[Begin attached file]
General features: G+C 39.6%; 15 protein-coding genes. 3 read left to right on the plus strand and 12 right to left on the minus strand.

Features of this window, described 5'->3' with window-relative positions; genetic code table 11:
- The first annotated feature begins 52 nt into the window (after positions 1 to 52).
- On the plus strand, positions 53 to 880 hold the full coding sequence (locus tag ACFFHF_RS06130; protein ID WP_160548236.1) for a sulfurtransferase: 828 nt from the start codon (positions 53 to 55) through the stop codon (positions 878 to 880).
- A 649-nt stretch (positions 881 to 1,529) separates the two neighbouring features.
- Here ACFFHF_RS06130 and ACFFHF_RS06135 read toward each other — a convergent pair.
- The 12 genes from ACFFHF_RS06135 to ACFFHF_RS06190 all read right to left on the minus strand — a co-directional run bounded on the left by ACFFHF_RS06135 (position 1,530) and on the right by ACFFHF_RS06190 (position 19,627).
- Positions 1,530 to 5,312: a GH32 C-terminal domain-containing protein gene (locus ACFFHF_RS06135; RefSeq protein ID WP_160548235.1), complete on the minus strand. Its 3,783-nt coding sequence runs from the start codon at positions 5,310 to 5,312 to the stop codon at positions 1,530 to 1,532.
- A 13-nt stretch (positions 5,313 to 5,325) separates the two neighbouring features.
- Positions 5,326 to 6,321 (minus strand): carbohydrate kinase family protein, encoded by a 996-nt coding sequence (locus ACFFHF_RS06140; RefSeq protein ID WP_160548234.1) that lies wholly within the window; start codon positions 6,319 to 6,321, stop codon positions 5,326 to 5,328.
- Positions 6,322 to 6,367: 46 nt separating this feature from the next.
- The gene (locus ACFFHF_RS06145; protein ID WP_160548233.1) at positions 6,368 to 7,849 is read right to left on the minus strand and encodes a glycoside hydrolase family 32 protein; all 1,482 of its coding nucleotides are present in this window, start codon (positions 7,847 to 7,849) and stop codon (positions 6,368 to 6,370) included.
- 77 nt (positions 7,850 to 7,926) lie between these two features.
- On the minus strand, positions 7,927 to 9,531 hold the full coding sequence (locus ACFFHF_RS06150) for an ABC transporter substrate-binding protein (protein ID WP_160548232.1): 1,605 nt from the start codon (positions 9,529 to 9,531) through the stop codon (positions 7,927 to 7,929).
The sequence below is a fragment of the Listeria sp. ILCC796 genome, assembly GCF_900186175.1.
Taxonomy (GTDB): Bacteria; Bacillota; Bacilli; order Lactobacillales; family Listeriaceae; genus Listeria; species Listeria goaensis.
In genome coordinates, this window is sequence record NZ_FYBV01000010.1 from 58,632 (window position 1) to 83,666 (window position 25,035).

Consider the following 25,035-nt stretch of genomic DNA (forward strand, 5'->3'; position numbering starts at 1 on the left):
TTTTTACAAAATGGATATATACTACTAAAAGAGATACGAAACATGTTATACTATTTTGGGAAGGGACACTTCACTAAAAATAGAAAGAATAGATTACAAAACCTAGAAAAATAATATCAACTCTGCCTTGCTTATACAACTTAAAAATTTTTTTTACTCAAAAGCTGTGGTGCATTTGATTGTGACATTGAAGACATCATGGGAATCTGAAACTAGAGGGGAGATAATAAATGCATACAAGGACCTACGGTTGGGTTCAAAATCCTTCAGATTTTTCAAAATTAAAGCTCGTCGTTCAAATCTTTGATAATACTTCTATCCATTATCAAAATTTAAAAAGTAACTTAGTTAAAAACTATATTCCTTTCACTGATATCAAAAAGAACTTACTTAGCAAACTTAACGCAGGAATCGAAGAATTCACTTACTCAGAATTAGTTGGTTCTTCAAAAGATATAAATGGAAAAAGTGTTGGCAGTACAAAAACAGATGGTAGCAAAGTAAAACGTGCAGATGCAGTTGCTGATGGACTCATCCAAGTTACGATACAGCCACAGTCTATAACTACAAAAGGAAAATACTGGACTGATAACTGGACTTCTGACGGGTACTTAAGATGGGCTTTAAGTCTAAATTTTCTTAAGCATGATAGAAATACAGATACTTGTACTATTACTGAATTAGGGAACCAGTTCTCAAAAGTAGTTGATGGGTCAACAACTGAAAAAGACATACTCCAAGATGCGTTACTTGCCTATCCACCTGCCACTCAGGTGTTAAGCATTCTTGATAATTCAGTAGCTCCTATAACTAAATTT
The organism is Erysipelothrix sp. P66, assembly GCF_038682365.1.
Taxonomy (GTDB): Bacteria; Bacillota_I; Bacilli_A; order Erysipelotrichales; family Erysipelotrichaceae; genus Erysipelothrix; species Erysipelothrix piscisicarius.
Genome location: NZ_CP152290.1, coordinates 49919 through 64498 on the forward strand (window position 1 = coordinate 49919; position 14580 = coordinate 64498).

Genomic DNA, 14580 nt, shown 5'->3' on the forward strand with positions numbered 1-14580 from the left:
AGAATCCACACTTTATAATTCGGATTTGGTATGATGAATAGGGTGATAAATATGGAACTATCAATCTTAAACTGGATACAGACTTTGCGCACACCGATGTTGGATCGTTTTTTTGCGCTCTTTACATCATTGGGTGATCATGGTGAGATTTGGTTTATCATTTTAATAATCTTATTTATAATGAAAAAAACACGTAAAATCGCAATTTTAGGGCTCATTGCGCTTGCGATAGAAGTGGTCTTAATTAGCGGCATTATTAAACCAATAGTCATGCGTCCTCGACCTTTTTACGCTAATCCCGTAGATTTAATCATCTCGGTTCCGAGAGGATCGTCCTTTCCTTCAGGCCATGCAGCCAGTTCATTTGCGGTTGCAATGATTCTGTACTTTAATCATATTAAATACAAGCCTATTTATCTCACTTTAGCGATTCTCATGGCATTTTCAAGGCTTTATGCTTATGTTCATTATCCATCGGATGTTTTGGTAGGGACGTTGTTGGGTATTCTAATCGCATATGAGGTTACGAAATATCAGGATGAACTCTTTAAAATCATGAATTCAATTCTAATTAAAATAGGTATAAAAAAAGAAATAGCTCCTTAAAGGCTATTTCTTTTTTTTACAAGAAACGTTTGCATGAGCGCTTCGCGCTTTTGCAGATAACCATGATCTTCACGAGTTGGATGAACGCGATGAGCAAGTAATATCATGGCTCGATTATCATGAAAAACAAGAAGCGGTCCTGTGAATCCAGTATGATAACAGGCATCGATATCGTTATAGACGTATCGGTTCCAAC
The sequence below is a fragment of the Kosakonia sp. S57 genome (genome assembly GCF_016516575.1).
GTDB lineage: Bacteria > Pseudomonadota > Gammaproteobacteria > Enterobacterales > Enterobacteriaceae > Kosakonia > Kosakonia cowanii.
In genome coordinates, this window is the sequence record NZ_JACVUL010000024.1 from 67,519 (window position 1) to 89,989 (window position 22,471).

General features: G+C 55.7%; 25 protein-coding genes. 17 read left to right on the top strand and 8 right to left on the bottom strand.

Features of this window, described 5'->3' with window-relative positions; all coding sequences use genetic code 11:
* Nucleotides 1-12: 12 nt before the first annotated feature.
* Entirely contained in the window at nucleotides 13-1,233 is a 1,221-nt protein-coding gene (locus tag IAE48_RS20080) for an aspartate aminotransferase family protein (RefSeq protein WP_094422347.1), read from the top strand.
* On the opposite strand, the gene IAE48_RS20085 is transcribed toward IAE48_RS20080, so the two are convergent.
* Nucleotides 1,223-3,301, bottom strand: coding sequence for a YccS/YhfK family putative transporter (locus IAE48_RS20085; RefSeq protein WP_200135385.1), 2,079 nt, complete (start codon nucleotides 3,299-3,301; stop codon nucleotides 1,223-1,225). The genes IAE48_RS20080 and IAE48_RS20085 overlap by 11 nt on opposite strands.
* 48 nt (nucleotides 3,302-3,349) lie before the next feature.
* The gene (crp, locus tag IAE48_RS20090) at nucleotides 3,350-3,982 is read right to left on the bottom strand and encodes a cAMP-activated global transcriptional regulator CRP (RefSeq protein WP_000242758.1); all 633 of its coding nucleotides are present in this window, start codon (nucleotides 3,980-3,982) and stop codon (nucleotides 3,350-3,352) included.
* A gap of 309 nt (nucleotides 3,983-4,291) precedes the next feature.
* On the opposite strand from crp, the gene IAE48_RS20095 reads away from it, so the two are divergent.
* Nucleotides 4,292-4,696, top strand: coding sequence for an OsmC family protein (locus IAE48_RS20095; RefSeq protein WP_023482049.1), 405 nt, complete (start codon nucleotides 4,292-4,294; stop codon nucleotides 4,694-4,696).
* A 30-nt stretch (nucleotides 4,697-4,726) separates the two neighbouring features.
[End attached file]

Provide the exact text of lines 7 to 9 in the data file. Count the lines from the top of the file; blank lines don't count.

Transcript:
- The 12 genes from ACFFHF_RS06135 to ACFFHF_RS06190 all read right to left on the minus strand — a co-directional run bounded on the left by ACFFHF_RS06135 (position 1,530) and on the right by ACFFHF_RS06190 (position 19,627).
- Positions 1,530 to 5,312: a GH32 C-terminal domain-containing protein gene (locus ACFFHF_RS06135; RefSeq protein ID WP_160548235.1), complete on the minus strand. Its 3,783-nt coding sequence runs from the start codon at positions 5,310 to 5,312 to the stop codon at positions 1,530 to 1,532.
- A 13-nt stretch (positions 5,313 to 5,325) separates the two neighbouring features.